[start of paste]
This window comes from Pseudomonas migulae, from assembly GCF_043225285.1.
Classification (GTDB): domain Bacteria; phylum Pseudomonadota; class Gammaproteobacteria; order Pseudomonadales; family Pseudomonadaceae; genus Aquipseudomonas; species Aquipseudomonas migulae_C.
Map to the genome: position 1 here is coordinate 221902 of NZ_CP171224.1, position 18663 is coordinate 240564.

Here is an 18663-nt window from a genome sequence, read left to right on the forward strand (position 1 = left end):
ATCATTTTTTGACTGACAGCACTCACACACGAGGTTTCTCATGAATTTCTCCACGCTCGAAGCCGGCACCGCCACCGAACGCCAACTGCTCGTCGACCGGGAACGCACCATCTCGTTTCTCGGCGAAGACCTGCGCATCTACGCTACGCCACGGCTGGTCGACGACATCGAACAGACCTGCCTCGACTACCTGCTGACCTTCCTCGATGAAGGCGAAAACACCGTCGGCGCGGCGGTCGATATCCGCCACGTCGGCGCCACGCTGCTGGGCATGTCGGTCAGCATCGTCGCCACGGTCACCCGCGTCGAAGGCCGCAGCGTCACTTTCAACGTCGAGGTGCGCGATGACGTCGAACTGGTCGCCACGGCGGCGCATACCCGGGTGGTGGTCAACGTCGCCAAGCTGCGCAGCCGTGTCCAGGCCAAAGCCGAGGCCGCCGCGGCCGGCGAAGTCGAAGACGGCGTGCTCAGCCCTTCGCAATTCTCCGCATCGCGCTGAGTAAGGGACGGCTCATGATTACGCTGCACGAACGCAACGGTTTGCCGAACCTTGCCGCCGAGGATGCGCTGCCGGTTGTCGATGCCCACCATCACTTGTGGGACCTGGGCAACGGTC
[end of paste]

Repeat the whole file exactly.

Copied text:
This window comes from Pseudomonas migulae, from assembly GCF_043225285.1.
Classification (GTDB): domain Bacteria; phylum Pseudomonadota; class Gammaproteobacteria; order Pseudomonadales; family Pseudomonadaceae; genus Aquipseudomonas; species Aquipseudomonas migulae_C.
Map to the genome: position 1 here is coordinate 221902 of NZ_CP171224.1, position 18663 is coordinate 240564.

Here is an 18663-nt window from a genome sequence, read left to right on the forward strand (position 1 = left end):
ATCATTTTTTGACTGACAGCACTCACACACGAGGTTTCTCATGAATTTCTCCACGCTCGAAGCCGGCACCGCCACCGAACGCCAACTGCTCGTCGACCGGGAACGCACCATCTCGTTTCTCGGCGAAGACCTGCGCATCTACGCTACGCCACGGCTGGTCGACGACATCGAACAGACCTGCCTCGACTACCTGCTGACCTTCCTCGATGAAGGCGAAAACACCGTCGGCGCGGCGGTCGATATCCGCCACGTCGGCGCCACGCTGCTGGGCATGTCGGTCAGCATCGTCGCCACGGTCACCCGCGTCGAAGGCCGCAGCGTCACTTTCAACGTCGAGGTGCGCGATGACGTCGAACTGGTCGCCACGGCGGCGCATACCCGGGTGGTGGTCAACGTCGCCAAGCTGCGCAGCCGTGTCCAGGCCAAAGCCGAGGCCGCCGCGGCCGGCGAAGTCGAAGACGGCGTGCTCAGCCCTTCGCAATTCTCCGCATCGCGCTGAGTAAGGGACGGCTCATGATTACGCTGCACGAACGCAACGGTTTGCCGAACCTTGCCGCCGAGGATGCGCTGCCGGTTGTCGATGCCCACCATCACTTGTGGGACCTGGGCAACGGTC